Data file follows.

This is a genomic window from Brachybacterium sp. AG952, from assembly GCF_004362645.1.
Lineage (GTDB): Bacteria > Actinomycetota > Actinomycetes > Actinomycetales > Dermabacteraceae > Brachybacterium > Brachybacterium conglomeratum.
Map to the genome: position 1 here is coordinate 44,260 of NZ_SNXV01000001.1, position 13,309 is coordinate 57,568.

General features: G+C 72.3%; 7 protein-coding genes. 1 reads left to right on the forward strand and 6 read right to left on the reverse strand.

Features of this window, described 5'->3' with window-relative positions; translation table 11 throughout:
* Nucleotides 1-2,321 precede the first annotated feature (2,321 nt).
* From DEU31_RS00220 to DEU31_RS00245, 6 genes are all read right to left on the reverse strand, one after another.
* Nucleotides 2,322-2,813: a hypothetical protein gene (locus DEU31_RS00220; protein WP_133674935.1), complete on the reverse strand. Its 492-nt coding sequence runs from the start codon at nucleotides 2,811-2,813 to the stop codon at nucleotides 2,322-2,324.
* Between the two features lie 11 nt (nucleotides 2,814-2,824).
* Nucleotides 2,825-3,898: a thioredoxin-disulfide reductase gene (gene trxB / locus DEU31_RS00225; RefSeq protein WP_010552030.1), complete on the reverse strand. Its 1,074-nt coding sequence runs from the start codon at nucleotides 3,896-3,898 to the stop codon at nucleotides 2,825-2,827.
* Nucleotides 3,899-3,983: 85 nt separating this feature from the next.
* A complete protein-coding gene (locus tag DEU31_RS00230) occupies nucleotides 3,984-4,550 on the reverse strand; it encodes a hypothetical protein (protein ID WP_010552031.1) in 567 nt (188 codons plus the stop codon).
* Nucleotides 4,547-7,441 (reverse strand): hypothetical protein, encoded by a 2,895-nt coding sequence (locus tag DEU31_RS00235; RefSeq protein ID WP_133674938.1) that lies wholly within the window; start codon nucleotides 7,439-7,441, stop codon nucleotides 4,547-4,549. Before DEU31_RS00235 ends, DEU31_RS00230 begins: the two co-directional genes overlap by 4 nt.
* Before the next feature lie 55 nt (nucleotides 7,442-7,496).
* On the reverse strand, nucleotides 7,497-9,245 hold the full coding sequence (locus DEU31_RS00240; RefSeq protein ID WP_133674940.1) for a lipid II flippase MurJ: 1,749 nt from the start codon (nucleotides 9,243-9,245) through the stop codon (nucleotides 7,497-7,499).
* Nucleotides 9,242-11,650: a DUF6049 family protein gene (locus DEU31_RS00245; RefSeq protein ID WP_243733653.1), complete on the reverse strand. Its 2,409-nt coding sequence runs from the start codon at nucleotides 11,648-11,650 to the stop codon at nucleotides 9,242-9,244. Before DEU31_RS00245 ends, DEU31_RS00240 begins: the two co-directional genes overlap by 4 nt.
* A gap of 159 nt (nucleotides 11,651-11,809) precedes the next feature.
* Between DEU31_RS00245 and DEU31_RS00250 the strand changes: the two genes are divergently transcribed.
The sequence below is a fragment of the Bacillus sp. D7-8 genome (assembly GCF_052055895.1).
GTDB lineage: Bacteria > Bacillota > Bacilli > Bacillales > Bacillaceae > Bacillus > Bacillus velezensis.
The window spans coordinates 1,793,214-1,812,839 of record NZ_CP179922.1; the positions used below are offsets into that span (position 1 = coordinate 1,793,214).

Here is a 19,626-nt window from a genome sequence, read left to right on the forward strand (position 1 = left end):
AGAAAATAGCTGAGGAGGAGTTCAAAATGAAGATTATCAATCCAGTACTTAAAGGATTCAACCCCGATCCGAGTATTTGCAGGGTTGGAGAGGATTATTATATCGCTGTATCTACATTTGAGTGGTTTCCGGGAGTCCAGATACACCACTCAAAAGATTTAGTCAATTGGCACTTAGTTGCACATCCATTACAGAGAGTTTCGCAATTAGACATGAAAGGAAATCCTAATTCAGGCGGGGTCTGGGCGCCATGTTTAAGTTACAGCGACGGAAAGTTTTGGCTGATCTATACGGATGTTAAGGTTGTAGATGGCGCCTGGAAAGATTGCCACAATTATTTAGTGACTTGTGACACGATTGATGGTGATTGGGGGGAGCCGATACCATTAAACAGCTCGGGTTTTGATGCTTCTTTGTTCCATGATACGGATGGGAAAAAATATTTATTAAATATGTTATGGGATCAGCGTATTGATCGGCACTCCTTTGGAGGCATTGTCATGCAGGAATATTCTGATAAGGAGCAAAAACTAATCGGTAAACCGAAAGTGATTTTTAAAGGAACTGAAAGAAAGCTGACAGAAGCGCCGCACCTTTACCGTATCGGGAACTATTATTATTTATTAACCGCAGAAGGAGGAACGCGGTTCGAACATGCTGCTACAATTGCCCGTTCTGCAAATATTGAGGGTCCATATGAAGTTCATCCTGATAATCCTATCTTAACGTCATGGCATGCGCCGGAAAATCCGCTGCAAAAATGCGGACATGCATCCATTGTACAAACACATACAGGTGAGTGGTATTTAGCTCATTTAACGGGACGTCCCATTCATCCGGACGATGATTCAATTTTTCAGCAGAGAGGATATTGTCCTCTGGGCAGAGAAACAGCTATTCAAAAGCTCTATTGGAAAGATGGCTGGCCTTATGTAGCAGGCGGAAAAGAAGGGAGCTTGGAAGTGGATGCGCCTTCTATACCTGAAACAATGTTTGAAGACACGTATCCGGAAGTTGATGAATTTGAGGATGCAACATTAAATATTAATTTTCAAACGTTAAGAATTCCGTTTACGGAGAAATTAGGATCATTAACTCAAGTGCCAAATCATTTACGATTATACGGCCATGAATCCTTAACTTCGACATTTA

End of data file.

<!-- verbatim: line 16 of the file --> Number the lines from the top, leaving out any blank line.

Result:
* Nucleotides 9,242-11,650: a DUF6049 family protein gene (locus DEU31_RS00245; RefSeq protein ID WP_243733653.1), complete on the reverse strand. Its 2,409-nt coding sequence runs from the start codon at nucleotides 11,648-11,650 to the stop codon at nucleotides 9,242-9,244. Before DEU31_RS00245 ends, DEU31_RS00240 begins: the two co-directional genes overlap by 4 nt.